Velocity Effect of Bullet Tension

7stw

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I do not recall the name of the person that conducted this experiment. And maybe my partner in crime cam assist on this, but he did a incremental test using a crimp die, and with different torques applied to the crimp, he got different , but consistent , velocities, and es readings. I've ran into the same thing when my adjustment slipped, or if I didnt use it, because I forgot it was part of my set up. I'll argue that neck tension definitely affects the overall performance of any round. Said again, consistency is is the key word here.
 

7mmTikkaShooter

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I am working on a load for a 243AI and I want to play with neck tension a bit. I have an accurate load with an 80 gr Hammer Hunter running about 3550fps. I'm hoping to shrink SD but was wondering if changing neck tension will affect velocity, increasing or decreasing it? Or will average velocity remain relatively constant and simply shrink ES/SD?
In my experience varying neck tension has marginal effects on velocity but can be just the ticket with regards to a great SD/ES. Where is your tension now? What I’ve found is a touch more tension with the slower powders and a touch lighter with the faster powders has benefited those ES/SD numbers. No experience with Staball but I’m interested in what I’ve heard. Thinking about a PRS gun build with a case design around the 22-250 AI and 95 gr Sierra’s, and that powder looks like a great option. Would be curious to find out what you learn.
 

nicholasjohn

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I talked with the guy at Hammer Bullets a while back and he recommended a little more neck tension with his bullets, due to the reduced bearing surface. As I recall, he said to go with 3 or 4 thousandth's under bullet diameter, rather than the two thousandth's most guys seem to prefer. This is to let some pressure build up before the bullet gets moving, and it does something that is favor-able when the bullets initially get engraved by the rifling. I don't know if this will improve the parameters you mentioned, but the fact that he mentioned it suggests that it must improve something in the equation.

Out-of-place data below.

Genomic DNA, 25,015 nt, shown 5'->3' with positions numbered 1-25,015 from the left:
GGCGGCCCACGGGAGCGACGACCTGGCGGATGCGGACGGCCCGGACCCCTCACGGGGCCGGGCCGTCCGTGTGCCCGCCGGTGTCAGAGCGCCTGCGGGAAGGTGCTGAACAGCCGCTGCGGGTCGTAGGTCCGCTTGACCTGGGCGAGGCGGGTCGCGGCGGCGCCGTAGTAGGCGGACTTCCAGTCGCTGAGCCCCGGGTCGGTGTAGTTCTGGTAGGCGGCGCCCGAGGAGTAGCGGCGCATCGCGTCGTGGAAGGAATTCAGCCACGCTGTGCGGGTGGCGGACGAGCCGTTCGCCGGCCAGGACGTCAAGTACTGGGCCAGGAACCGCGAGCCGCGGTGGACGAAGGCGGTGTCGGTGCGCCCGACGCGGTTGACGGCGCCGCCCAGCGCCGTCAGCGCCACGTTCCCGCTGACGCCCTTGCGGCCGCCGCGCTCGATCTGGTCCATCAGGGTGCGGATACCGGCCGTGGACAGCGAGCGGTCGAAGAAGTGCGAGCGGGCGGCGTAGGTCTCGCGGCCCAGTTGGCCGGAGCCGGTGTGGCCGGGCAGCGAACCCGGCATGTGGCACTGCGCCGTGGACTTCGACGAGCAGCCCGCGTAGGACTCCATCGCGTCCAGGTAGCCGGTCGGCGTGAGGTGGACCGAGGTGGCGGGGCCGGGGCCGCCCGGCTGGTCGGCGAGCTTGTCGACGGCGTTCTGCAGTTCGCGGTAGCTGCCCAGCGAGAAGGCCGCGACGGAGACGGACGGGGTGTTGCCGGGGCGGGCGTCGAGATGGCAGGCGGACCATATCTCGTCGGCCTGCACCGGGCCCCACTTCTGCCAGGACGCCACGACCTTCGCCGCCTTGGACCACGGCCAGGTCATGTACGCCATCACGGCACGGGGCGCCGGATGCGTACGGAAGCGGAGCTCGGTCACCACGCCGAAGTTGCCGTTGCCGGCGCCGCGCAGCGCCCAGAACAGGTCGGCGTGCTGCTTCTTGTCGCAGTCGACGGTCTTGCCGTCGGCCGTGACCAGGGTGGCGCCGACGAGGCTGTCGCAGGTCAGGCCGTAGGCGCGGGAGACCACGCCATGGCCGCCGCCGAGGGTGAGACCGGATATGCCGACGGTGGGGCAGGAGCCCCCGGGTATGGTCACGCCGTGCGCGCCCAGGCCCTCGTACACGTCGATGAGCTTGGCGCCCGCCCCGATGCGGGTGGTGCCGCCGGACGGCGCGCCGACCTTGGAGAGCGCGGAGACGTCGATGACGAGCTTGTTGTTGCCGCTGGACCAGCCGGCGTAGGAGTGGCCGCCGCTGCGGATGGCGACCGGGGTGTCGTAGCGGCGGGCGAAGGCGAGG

Methow Packer

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I have had different results, with increased neck tension, as I've seen more velocity, and lower es. My theory, is that you are holding back a little on the bullet, to get a more consistent ignition, and burn. Neck tension has always been one of my pet peeves, and I've junked a lot of brass that wouldn't give it to me. Theres a fine line on the tension issue. And threads about the use of Lee factory crimp dies have helped with that somewhat. It's a touchy subject, and has kindled a few fires here, but I can tell you in all honesty, that whether its tight, or not so tight, isn't as important, as long as its all the same
I found that most of the slow burning powders, perform better, when held back. The overall quality of your brass is key, which in turn, usually provides better, and more CONSISTENT neck tension!
My opinion you’ve got it right on. Consistent neck tension is the key to small groups and low ES. I think a good annealing regiment also helps with consistent neck tension. I shoot a 243AI using Bergers 108 Elite Hunter. Amazing out come of accuracy in my 8 Twisp Brux barrel
 

epoletna

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I am not doubting that other people on this forum understand this issue better than I do, but I do doubt that resistance in seating a bullet equates in a linear fashion with neck tension when the cartridge is fired and the bullet begins to move into and through the barrel. There are variables associated with resistance in seating, variables that we have all experienced: whether or not the neck is chamfered, whether or not the brass is annealed, whether or not the bullet is aligned with the case as it begins to slide into the neck, whether or not the insides of the case necks are all similarly cleaned, and certainly other variables.